Looking for a nest egg? Try one of these rare birds

NATIONAL CLOSEUP

November 15, 1992|By J. Michael Kennedy | J. Michael Kennedy,Los Angeles Times

LEANDER, Texas -- Call it the Ratite Rage. Call it big-tim money, the hottest fad in farmdom.

Ratite? As in flightless birds. We're talking ostriches and emus here, the former being the largest and dumbest bird in the world; the latter being the similar but slightly smaller national symbol of Australia and not very high on the brainpower scale, either.

But get this: These birds are now being raised in every state in the United States, even in chilly Northern climes. They're being raised in Canada, for that matter. Because, at the moment anyway, they are worth a fortune.

Retirees are investing their life savings in pairs of the birds, hoping for financial security in the coming years. Investors are plowing millions into them and are looking for major returns on their money.

This is not a joke. Does $65,000 for a pair of ostriches sound like a joke? That's what Texas breeder Gina Davis sold a pair for recently, 18 months after buying them for $25,000. Five years ago, a pair sold for $5,000.

But why the bull market in big, dumb birds?

The answer is that those getting in the business believe they have found two animals, long raised under strict controls in their native habitat, that offer a variety of lucrative and very marketable uses.

The ostrich's hide has always been valued for leather goods; its feathers for dusters and decoration. But now the meat of the ostrich is being touted by those raising it as the food of the future. It is red, like beef, but contains only a touch of cholesterol.

The American Ostrich Association, a breeder group based in Fort Worth, Texas, touts ostrich as being much more akin to filet mignon than, say, chicken, but with the added benefit of having extremely low fat and cholesterol content.

At the posh Huntington's restaurant in Dallas, ostrich sells well -- especially as part of the mixed grill and another dish in which it is served with a sun-dried cherry vinaigrette. The Cuyama Buckhorn Restaurant in New Cuyama, Calif., sells ostrich burgers for $9.95 a pop, fries and salad included.

The meat of the emu is much the same, but it also produces large amounts of oil that is sold in Australia as a remedy for everything from rheumatism to ant bites.

Only a few places, however, are offering ratites on their menus because of the high cost, as well as the fact that almost all the birds are now being used to increase the breeder stock. And that is the market where prices are off the charts.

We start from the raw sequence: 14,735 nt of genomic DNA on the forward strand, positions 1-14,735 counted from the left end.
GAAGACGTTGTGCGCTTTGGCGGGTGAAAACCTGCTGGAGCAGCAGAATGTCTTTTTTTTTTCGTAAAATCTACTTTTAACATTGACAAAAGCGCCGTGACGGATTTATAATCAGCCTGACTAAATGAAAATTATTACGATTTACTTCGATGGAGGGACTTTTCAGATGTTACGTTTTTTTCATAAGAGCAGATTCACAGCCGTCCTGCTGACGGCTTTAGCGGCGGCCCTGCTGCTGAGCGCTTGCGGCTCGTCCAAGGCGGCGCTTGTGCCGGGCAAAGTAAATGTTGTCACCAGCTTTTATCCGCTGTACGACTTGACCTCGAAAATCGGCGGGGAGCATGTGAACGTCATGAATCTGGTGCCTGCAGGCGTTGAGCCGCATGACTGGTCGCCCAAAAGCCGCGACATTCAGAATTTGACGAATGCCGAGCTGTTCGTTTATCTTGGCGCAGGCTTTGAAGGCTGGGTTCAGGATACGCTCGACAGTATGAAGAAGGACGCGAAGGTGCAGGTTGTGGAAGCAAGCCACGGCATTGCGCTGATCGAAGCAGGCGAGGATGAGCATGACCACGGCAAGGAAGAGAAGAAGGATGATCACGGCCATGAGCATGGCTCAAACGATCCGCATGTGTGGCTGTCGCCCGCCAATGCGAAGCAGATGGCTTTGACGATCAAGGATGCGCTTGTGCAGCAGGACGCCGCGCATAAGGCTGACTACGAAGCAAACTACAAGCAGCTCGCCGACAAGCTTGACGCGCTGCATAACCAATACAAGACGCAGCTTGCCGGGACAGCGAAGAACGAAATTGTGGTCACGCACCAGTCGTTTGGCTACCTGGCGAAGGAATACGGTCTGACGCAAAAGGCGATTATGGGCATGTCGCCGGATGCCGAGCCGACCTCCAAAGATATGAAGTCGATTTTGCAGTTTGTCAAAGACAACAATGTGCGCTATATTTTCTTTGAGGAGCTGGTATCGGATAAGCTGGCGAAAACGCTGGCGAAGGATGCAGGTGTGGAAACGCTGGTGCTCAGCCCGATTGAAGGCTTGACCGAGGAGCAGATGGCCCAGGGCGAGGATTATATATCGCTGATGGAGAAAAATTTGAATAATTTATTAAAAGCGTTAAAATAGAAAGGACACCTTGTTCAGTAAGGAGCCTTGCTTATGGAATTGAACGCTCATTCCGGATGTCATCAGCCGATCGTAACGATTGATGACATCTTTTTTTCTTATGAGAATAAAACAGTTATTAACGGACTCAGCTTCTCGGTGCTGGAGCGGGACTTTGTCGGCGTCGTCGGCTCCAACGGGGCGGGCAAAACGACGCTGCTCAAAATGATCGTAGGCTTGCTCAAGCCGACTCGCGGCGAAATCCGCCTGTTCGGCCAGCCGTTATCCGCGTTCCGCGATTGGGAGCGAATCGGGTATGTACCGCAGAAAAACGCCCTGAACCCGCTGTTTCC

The ostrich and emu craze is creating such a frenzy that prices seem to be jumping daily.

Less certain now is whether there will be a major downside to the fad. Sooner or later, prices must go down as the bird population goes up. So the question is whether people paying top dollar for their birds will recoup their investment, much less make the fortune that now seems to be there for the taking.

Then, too, there is the question of whether ostriches and emus will go the way of other animals that have made a splash over the years before plummeting in value. These include chinchillas and Shetland ponies in the '50s, ferrets in the '70s and, most recently, potbellied pigs.

Dr. Jim Jensen, who heads the zoological medicine program at Texas A&M University, said a pregnant potbellied pig that sold for $10,000 three years ago now costs about $300.

But right now, talk is all on the upside. Here in Leander, emu rancher Jody Giddens estimates there are 20 or 30 breeders within a 30-mile radius of his place, with more coming on board all the time.

"The market is going crazy," said Waymon Gilbert, who lives down the road from Giddens and is himself a recent entrant in the ratite craze. "The demand right now is so strong you can get $10,000 for a pair of emus that aren't even a year old."

Breeders are now taking deposits on chicks that might not be delivered for several years.

Experts say it will be years from now before the ratite population will be large enough to begin slaughtering them for mass consumption.

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